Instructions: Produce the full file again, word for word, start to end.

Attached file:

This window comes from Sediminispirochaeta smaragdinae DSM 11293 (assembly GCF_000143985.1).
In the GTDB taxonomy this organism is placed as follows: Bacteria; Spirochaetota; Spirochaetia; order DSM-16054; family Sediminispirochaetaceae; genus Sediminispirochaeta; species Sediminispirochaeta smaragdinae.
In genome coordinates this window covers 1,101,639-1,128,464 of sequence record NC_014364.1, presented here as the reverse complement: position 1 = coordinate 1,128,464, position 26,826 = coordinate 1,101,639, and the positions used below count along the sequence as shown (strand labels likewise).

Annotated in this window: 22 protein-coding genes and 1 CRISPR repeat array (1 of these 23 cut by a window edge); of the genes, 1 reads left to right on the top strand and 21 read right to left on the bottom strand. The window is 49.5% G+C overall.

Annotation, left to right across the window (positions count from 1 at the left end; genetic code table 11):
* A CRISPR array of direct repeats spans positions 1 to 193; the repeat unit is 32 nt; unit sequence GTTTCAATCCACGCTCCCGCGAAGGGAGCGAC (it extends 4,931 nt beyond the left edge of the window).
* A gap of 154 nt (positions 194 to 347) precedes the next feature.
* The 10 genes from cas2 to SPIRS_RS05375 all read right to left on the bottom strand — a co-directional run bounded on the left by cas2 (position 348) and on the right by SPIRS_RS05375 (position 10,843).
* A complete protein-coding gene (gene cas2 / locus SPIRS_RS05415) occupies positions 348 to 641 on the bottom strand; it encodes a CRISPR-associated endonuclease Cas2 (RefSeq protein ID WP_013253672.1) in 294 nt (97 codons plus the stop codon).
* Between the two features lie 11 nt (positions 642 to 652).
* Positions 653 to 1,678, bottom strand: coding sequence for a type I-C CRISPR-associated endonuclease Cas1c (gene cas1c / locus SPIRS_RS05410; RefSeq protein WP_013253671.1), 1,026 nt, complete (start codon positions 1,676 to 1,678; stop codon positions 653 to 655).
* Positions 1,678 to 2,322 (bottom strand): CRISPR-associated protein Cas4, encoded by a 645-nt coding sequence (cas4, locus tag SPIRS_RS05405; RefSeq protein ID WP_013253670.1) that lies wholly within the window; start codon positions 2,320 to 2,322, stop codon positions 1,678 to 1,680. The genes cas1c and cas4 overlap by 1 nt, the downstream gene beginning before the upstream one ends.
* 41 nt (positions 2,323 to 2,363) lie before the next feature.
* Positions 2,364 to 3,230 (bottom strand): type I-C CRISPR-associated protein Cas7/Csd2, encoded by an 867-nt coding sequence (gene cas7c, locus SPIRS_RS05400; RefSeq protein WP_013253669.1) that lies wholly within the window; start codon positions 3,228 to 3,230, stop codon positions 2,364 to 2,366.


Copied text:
This window comes from Sediminispirochaeta smaragdinae DSM 11293 (assembly GCF_000143985.1).
In the GTDB taxonomy this organism is placed as follows: Bacteria; Spirochaetota; Spirochaetia; order DSM-16054; family Sediminispirochaetaceae; genus Sediminispirochaeta; species Sediminispirochaeta smaragdinae.
In genome coordinates this window covers 1,101,639-1,128,464 of sequence record NC_014364.1, presented here as the reverse complement: position 1 = coordinate 1,128,464, position 26,826 = coordinate 1,101,639, and the positions used below count along the sequence as shown (strand labels likewise).

Annotated in this window: 22 protein-coding genes and 1 CRISPR repeat array (1 of these 23 cut by a window edge); of the genes, 1 reads left to right on the top strand and 21 read right to left on the bottom strand. The window is 49.5% G+C overall.

Annotation, left to right across the window (positions count from 1 at the left end; genetic code table 11):
* A CRISPR array of direct repeats spans positions 1 to 193; the repeat unit is 32 nt; unit sequence GTTTCAATCCACGCTCCCGCGAAGGGAGCGAC (it extends 4,931 nt beyond the left edge of the window).
* A gap of 154 nt (positions 194 to 347) precedes the next feature.
* The 10 genes from cas2 to SPIRS_RS05375 all read right to left on the bottom strand — a co-directional run bounded on the left by cas2 (position 348) and on the right by SPIRS_RS05375 (position 10,843).
* A complete protein-coding gene (gene cas2 / locus SPIRS_RS05415) occupies positions 348 to 641 on the bottom strand; it encodes a CRISPR-associated endonuclease Cas2 (RefSeq protein ID WP_013253672.1) in 294 nt (97 codons plus the stop codon).
* Between the two features lie 11 nt (positions 642 to 652).
* Positions 653 to 1,678, bottom strand: coding sequence for a type I-C CRISPR-associated endonuclease Cas1c (gene cas1c / locus SPIRS_RS05410; RefSeq protein WP_013253671.1), 1,026 nt, complete (start codon positions 1,676 to 1,678; stop codon positions 653 to 655).
* Positions 1,678 to 2,322 (bottom strand): CRISPR-associated protein Cas4, encoded by a 645-nt coding sequence (cas4, locus tag SPIRS_RS05405; RefSeq protein ID WP_013253670.1) that lies wholly within the window; start codon positions 2,320 to 2,322, stop codon positions 1,678 to 1,680. The genes cas1c and cas4 overlap by 1 nt, the downstream gene beginning before the upstream one ends.
* 41 nt (positions 2,323 to 2,363) lie before the next feature.
* Positions 2,364 to 3,230 (bottom strand): type I-C CRISPR-associated protein Cas7/Csd2, encoded by an 867-nt coding sequence (gene cas7c, locus SPIRS_RS05400; RefSeq protein WP_013253669.1) that lies wholly within the window; start codon positions 3,228 to 3,230, stop codon positions 2,364 to 2,366.